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Bequest bolsters local foundation

Tom Jackson • Jan 15, 2014 at 12:50 PM

When Back to the Wild releases a bird at your memorial service, it’s a sign you were considered a friend to wildlife.

The late Roberta Hankamer also liked veterans. She belonged to the Daughters of the American Revolution for close to half a century, and she also volunteered at the Ohio Veterans Home.

Hankamer, a Sandusky native, must have liked the Erie County Community Foundation, too.

She gave the foundation a bequest of almost $700,000 when she died last year.

It’s the biggest bequest the foundation has received since it was founded in 1996, said Anna Oertel, the group’s executive director.

“She was obviously a very generous woman,” Oertel said.    Roberta Ann Hankamer, 75, was born Sept. 7, 1939, in Sandusky. She obtained degrees from three different universities, worked from 1965-71 as dean of students at a junior college in Boston, then worked from 1971-89 as head librarian at the Grand Lodge of Masons Massachusetts, A.F.&A.M. Library.

Hankamer, who never married, returned to Sandusky when she retired.

“At that time, her mother and father were still living,” said her cousin John Piper, who is retired as the golf coach at Bowling Green State University.

She enjoyed birdwatching and spent quite a bit of time at Sheldon Marsh State Nature Preserve and Old Woman Creek State Nature Preserve.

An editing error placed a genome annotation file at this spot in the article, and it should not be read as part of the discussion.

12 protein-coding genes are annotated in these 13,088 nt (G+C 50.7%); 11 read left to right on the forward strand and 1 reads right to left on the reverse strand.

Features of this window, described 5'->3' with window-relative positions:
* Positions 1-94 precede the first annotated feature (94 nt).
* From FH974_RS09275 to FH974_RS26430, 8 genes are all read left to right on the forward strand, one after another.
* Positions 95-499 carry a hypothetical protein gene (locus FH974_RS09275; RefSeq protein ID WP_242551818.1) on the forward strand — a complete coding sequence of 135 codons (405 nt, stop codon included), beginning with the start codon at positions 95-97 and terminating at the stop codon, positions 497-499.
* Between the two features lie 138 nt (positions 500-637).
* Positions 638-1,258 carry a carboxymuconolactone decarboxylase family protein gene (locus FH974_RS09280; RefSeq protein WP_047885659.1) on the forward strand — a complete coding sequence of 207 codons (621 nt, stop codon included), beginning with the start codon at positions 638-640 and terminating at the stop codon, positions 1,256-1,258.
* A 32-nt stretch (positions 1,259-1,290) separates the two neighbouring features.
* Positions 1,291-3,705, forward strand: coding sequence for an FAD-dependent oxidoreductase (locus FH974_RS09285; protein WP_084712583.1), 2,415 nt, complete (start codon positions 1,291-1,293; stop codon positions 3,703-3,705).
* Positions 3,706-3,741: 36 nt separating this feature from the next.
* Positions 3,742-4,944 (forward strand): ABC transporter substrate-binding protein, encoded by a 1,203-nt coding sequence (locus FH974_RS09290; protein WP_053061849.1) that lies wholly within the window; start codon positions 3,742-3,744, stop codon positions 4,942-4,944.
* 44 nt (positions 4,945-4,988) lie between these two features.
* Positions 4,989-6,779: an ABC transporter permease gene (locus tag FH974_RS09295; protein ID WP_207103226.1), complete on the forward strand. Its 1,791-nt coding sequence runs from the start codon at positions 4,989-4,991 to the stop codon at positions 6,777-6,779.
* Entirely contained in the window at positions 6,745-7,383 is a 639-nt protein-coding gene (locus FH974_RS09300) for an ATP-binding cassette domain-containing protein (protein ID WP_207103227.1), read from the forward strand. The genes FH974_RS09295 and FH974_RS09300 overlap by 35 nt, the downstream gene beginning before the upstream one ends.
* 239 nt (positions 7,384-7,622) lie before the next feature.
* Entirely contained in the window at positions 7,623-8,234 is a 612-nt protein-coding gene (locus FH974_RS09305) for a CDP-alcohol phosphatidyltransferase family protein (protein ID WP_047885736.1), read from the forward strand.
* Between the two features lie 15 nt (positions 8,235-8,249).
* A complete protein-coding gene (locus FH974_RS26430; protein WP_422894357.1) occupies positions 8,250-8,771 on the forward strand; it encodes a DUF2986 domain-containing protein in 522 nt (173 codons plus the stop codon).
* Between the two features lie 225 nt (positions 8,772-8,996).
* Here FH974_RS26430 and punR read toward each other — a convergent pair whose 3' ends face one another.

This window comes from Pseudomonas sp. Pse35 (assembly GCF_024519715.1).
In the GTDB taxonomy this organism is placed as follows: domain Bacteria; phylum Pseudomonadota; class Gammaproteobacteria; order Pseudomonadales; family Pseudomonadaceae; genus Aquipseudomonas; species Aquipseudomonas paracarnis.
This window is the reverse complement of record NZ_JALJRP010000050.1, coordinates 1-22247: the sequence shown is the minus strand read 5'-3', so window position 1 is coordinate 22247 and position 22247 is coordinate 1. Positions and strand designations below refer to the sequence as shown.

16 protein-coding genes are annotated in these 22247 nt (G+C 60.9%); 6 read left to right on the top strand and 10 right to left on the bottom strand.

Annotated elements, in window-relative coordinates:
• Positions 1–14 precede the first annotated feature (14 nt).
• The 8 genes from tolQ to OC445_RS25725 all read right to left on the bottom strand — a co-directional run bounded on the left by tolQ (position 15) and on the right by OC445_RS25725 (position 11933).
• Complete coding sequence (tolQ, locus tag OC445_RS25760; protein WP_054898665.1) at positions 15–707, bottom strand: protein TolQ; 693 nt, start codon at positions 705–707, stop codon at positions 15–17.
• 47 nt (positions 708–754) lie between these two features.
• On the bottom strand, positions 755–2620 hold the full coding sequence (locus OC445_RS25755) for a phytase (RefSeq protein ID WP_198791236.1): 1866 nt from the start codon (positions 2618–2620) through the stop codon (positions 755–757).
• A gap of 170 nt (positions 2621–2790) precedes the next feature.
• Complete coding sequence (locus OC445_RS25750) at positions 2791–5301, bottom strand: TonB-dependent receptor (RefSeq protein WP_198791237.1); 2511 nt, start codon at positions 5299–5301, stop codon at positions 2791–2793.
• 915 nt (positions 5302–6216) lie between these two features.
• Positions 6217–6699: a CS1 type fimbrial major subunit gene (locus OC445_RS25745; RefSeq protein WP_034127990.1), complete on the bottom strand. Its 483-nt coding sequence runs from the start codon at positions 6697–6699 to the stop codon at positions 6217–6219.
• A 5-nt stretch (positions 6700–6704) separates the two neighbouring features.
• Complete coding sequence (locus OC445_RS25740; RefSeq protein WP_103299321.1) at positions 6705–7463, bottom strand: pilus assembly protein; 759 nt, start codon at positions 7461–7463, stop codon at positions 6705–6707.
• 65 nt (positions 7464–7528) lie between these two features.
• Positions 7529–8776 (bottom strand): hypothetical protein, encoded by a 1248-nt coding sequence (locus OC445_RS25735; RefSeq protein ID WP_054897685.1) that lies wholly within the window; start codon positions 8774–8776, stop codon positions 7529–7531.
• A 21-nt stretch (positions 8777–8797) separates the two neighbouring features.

“She would often sit in the backyard and look at birds,” Piper said. “When she went to Huron, she was always keeping an eye out for different birds”

When she returned to Sandusky, Hankamer became a volunteer at Old Woman Creek, where she became friends with another wildlife lover, Mona Rutger. When Rutger founded Back to the Wild, a Castalia charity that heals wounded animals and returns them to their native habitat, Hankamer became a loyal supporter.

“Every year, Roberta would adopt one of our bald eagles and cover its care for a year,” Rutger said.

“She was a personal friend of mine. I made her cheesecake every Christmas and took it to her” Rutger said.

Hankamer was a 48-year member of the Martha Pitkin Chapter of the Daughters of the American Revolution, serving from 2000 to 2002 as the chapter’s regent, or top officer.

She was “very patriotic” said the current regent, Carol Mack.

“She rarely missed meetings until the last year,” Mack said. “She was very interested in volunteering at Old Woman’s Creek and also the Cooke House. Like all DAR members she was very much involved with the veterans home”

Hankamer’s DAR chapter also supported Back to the Wild, Rutger said.

“I released a bluebird at her memorial service. We thought that would be meaningful to her, returning it to the wild right there at Oakland Cemetery” Rutger said.

The Erie County Community Foundation formed in 1996, with an initial fund of $1.8 million. The Dorn Foundation pledged $1 million on condition that other contributions would add at least $750,000, Oertel said.

The foundation’s net assets have grown steadily. Net assets stood at about $14.6 million in November, said Randall Wagner, the foundation’s finance director.

Thanks to bequests and a good performance by the stock market, the foundation had a good year in 2013, he said.

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